During CBC/Radio-Canada’s French-language television interviews with party leaders on Aug. 29, Liberal Leader Justin Trudeau blamed the former Conservative government for Canada’s greenhouse gas emissions.
When asked about his climate policy, including why greenhouse gas emissions have increased in recent years under his party’s governance, Trudeau responded by blaming the Conservatives.
“When we took power we had a [former] government that did nothing to fight against climate change, and we had to start from zero in 2015,” he said, adding that his party’s new goal to slash greenhouse gas emissions by 40-45 percent to below 2005 levels by 2030 will work.
In 2015, when Trudeau defeated Stephen Harper who had been prime minister since 2006, Canada’s emissions were 723 megatonnes of carbon dioxide equivalent, down from the 730 Mt Harper inherited from the Liberals.
The Radio-Canada live program allotted roughly 30 minutes each to Trudeau and Conservative Party Leader Erin O’Toole, followed by interviews with Bloc Québécois Leader Yves-François Blanchet, NDP Leader Jagmeet Singh, and Green Party Leader Annamie Paul.
When it was his turn, O’Toole defended his party’s current policy on climate change.
“I’m a new leader with a new approach,” O’Toole said when asked about speculation concerning a Liberal-backed “climate lockdown” plan, raised by Conservative candidate Cheryl Gallant.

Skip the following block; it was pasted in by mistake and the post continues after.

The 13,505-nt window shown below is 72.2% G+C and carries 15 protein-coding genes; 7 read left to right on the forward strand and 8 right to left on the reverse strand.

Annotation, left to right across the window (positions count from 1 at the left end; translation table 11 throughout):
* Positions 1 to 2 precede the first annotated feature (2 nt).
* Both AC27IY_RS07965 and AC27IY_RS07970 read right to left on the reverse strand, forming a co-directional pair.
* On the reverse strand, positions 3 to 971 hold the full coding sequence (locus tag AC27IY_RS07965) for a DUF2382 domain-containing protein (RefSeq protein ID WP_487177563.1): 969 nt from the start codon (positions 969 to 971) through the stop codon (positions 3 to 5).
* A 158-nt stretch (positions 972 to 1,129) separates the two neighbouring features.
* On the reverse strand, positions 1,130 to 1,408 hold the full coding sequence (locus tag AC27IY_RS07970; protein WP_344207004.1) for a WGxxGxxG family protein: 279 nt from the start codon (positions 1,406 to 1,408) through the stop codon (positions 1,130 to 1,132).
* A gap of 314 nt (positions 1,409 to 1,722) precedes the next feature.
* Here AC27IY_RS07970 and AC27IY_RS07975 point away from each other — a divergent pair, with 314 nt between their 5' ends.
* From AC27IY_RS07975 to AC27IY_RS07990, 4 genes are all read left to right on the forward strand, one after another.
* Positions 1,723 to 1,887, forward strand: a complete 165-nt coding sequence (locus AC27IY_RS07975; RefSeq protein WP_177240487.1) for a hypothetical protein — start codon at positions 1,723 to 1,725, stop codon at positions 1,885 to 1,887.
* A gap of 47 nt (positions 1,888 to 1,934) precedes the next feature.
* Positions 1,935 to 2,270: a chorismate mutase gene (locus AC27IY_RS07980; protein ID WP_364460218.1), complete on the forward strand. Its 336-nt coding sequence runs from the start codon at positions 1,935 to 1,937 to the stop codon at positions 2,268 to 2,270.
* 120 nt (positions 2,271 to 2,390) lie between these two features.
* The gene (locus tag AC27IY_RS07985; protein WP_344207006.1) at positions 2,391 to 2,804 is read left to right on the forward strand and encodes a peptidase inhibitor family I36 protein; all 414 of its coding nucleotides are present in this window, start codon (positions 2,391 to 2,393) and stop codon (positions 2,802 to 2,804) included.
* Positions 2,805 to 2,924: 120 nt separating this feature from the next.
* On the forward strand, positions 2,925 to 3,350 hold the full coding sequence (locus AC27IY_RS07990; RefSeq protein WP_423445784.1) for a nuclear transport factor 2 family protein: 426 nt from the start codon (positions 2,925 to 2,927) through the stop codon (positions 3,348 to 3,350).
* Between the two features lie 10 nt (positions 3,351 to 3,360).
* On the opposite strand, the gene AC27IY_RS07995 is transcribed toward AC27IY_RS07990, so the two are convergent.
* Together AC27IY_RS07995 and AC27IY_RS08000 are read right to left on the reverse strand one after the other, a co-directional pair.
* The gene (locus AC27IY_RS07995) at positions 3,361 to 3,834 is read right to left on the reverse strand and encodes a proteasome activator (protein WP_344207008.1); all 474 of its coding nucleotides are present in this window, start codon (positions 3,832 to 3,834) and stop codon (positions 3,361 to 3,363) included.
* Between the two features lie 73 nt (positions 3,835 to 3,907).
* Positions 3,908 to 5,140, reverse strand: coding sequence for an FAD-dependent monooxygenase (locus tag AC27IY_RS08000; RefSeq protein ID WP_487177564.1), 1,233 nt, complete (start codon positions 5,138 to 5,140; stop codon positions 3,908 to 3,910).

“We have a price on carbon. That is a change for our party, certainly, but it is very important for our plan to reach our objectives,” he said, adding that as the leader of the Conservative Party, he is serious about climate change.
The Conservative Party has asked Gallant, longtime member of the Conservative caucus, to remove her YouTube videos on the issue and to fully support the party’s platform or be ousted as a Conservative candidate, Global News reported.
Trudeau was also asked during the interview about the skyrocketing national debt and whether it will leave an enormous burden on Canada’s future generations. He responded by saying, “We took on debt so that people wouldn’t have to go into debt.”
He was also questioned about the appointment of Mary Simon as Canada’s 30th governor general and her lack of French-language ability. Trudeau said while he understands that Simon’s appointment came as a disappointment to many francophones, it was needed as a symbol of reconciliation with the indigenous community.
“No. It was not a mistake,” he said. “I thought a long time about that choice. I knew it wouldn’t be easy to do.
The party leaders will return to Montreal for their first face-off in the French-language debate on Sept. 2 on Quebec’s TVA network. Green Party Leader Annamie Paul and People’s Party Leader Maxime Bernier are not invited to the TVA debate.
The federal Leaders’ Debates Commission has scheduled the official French-language debate to take place on Sept. 8 at 8 p.m. EDT, and the English debate the next day at 9 p.m. EDT.